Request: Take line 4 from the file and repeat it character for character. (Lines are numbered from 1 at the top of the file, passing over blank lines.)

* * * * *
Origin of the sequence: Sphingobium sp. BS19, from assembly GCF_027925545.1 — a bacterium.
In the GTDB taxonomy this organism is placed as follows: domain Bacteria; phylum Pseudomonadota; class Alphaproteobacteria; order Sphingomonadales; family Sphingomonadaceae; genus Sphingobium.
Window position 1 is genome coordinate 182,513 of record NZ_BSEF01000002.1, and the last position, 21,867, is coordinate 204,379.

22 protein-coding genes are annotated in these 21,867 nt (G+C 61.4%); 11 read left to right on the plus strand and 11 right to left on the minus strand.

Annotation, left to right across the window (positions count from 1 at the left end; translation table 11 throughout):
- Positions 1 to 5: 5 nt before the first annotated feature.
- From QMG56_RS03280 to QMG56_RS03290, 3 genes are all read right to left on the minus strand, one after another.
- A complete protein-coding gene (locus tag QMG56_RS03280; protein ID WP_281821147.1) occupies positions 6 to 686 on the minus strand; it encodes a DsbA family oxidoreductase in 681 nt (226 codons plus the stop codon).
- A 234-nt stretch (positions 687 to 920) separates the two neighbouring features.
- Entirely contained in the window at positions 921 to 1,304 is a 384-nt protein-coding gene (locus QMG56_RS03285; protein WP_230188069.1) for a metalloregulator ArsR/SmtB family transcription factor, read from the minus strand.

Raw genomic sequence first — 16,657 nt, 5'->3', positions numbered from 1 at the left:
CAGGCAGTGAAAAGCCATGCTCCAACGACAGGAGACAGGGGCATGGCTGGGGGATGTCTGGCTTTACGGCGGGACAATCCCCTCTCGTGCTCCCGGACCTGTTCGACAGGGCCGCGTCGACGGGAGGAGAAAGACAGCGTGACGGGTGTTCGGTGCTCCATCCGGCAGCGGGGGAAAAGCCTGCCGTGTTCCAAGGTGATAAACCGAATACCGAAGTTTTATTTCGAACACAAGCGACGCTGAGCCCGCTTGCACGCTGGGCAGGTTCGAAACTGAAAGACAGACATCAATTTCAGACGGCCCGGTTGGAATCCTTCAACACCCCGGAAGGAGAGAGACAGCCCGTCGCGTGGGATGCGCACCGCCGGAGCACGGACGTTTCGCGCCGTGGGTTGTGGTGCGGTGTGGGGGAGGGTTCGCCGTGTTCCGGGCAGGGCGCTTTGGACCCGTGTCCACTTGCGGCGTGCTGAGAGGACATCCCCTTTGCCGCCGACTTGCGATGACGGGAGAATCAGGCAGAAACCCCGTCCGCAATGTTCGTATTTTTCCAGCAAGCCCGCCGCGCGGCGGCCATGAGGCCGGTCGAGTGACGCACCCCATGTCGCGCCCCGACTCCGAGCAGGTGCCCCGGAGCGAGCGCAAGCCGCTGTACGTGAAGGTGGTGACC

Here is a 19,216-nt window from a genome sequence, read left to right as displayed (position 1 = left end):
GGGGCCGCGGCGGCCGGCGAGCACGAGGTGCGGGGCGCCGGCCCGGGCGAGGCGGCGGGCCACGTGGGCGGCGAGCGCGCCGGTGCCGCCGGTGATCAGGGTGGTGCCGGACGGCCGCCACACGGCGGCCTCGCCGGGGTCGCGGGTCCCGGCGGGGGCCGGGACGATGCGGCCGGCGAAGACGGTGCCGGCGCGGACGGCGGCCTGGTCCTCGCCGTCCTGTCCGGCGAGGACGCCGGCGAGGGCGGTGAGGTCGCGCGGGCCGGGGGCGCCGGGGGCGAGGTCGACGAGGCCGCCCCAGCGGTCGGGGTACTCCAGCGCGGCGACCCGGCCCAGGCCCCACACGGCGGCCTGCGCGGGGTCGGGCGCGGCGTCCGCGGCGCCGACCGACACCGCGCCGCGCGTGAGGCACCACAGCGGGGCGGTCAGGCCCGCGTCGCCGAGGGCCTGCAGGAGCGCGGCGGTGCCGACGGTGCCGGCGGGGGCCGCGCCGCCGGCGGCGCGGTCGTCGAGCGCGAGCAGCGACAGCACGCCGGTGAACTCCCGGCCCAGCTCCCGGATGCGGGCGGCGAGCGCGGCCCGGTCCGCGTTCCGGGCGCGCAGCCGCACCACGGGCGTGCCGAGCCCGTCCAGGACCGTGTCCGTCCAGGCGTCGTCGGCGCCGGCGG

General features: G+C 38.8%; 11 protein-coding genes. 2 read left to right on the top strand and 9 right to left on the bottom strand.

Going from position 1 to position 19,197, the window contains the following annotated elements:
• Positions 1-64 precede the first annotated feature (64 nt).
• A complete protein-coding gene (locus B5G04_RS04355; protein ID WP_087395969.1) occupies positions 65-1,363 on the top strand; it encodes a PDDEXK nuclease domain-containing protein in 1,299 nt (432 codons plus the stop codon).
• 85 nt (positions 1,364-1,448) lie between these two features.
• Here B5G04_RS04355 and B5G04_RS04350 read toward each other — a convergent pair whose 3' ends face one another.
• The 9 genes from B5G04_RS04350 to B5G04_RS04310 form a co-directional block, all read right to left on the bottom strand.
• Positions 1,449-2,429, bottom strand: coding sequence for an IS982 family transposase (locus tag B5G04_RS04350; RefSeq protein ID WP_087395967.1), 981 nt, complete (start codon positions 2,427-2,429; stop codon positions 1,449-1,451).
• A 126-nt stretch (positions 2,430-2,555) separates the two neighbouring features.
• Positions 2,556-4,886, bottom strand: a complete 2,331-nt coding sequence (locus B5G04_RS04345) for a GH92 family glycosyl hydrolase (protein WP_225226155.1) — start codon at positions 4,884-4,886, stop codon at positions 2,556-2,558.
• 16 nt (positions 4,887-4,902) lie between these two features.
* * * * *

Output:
22 protein-coding genes are annotated in these 21,867 nt (G+C 61.4%); 11 read left to right on the plus strand and 11 right to left on the minus strand.